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Chicago Symphony Orchestra Percussionist Holds Concert April 6

Quick Facts

 The Winthrop Percussion and Marimba Ensembles will play a concert with percussionist Gordon Peters on April 6.
 Peters has performed with the Chicago Symphony Orchestra for 42 years.

ROCK HILL, S.C. - Gordon Peters, percussionist with the Chicago Symphony Orchestra for 42 years and member of the Percussive Arts Society Hall of Fame, will join the Winthrop University Percussion and Marimba Ensembles in a concert devoted to his compositions and arrangements on Thursday, April 6, at 8 p.m. in Barnes Recital Hall.

Until his retirement in 2001, Peters was principal percussionist and principal associate timpanist of the Chicago Symphony Orchestra. In 1959, he was engaged for this position by the late Fritz Reiner, then Chicago’s conductor. Also for the Chicago Symphony organization, Peters was conductor-administrator of the Chicago Civic Orchestra. He has appeared as soloist with the symphony and has sung with the Chicago Symphony Chorus. Peters performed under the batons of CSO Music Directors Fritz Reiner, Jean Martinon, Georg Solti and Daniel Barenboim, plus such gifted conductors as Pierre Monteux, Leonard Bernstein, Claudio Abbado, James Levine and Pierre Boulez.

Prior to joining the Chicago orchestra, he performed with the Grant Park Summer Symphony in Chicago, the Rochester (NY) Philharmonic Orchestra, the Eastman-Rochester Orchestra, the Eastman Symphonic Wind Ensemble and the United States Military Academy Band at West Point.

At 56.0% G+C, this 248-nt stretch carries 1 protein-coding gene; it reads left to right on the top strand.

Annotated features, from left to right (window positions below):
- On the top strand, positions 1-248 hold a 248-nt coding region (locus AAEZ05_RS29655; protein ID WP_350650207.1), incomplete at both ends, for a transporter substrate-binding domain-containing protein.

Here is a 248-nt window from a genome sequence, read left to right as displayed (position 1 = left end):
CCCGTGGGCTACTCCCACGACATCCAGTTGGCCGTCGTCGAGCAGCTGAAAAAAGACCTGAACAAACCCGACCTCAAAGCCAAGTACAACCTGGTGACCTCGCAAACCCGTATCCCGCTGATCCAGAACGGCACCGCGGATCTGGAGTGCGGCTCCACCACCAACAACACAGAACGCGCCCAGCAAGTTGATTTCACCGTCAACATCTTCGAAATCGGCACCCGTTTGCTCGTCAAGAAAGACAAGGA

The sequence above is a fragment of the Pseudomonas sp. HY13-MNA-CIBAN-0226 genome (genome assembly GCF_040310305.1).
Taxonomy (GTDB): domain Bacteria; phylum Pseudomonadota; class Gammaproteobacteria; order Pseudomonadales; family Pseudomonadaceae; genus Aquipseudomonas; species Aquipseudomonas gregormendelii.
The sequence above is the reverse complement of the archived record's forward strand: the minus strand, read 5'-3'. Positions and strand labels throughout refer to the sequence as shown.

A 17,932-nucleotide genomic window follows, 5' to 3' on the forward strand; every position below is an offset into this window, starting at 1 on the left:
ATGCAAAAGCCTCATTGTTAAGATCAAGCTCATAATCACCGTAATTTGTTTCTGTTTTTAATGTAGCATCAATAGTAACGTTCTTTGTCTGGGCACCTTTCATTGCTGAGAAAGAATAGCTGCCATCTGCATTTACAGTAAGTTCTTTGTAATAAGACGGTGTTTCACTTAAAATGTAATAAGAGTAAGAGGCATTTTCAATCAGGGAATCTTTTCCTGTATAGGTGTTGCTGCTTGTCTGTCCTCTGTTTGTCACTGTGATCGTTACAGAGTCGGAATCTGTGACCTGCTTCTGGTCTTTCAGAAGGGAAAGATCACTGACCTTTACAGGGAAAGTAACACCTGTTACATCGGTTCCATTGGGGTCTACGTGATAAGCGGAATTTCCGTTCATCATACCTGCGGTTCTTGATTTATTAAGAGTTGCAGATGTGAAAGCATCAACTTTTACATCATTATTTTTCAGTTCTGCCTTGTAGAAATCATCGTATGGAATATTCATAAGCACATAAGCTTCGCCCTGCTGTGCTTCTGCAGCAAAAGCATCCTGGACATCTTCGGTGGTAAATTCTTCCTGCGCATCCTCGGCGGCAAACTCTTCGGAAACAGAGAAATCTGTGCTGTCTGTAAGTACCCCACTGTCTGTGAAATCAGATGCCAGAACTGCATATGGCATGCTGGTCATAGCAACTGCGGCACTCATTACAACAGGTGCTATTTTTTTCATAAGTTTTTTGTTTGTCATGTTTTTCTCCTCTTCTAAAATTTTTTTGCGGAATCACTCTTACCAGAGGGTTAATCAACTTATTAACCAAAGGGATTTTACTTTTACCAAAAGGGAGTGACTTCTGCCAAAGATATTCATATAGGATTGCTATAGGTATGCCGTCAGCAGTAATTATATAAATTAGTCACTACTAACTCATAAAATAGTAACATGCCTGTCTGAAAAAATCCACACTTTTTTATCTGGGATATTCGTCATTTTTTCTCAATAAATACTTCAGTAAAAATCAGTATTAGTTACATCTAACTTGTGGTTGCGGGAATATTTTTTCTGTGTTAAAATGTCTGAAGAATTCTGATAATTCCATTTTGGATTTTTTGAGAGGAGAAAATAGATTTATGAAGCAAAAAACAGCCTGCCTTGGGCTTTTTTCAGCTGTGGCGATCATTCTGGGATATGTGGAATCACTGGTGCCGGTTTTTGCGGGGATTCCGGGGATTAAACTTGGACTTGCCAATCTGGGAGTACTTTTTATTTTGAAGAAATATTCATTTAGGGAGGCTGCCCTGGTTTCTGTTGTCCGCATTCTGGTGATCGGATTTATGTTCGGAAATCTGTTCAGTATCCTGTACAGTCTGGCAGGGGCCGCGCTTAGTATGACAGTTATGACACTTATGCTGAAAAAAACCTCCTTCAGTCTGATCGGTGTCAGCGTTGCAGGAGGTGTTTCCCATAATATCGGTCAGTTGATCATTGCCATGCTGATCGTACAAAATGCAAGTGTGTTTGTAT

Peters taught percussion at Northwestern University and at institutions in New York state. He earned bachelor’s and master’s degrees from the Eastman School of Music in Rochester, N.Y., where he founded the Marimba Masters. This unique ensemble of seven players appeared several times with both the Rochester and Buffalo Philharmonic orchestras and played numerous professional engagements in New York state, including 11 radio/TV shows with Arthur Godfrey (1955) and Ed Sullivan (1958). Peters also studied conducting extensively with Pierre Monteux in Hancock, Maine, and received the coveted Monteux Discipleship Award in 1962.

The Marimba Masters’ first performance was at a noontime recital on March 11, 1954. Since there was relatively little repertoire for marimba ensembles at that time, they played arrangements of popular classical pieces such as the overture from Mozart’s "Marriage of Figaro," the "Dance of the Comedians" from Smetana’s "Bartered Bride," the Largo from Dvorak’s "New World Symphony" and excerpts from "Carmen" by Bizet.

As a composer and arranger, Gordon Peters has published several marimba ensemble works, and his composition, "The Swords of Moda-Ling," has become the second most performed percussion ensemble work in the United States. His "Treatise on Percussion" (1962) exerted a notable influence on the course of percussion education during the years before the appearance of his book, "The Drummer: Man in 1975." In 1987, he completed a 22-year tenure as conductor and administrator of the Civic Orchestra of Chicago – the training orchestra of the Chicago Symphony – a post to which he was appointed by CSO music director Jean Martinon.

Gordon Peters served as the first national president of the Percussive Arts Society (1964 to 1967) and was a member of the board of directors of the Conductors’ Guild. He received the Theodore Thomas Distinguished Service Medallion at the time of his retirement from the Chicago Symphony Orchestra in 2001. Peters was inducted into the Percussive Arts Society Hall of Fame in 2004.

Some of the works to be performed by the Winthrop ensemble include Mozart’s "Marriage of Figaro," Kabalevsky’s "Comedians Gallop," Johann Strauss’ "Thunder and Lightning Polka," David Rose’s "Holiday for Strings" and Peters’ own composition "The Swords of Moda Ling."

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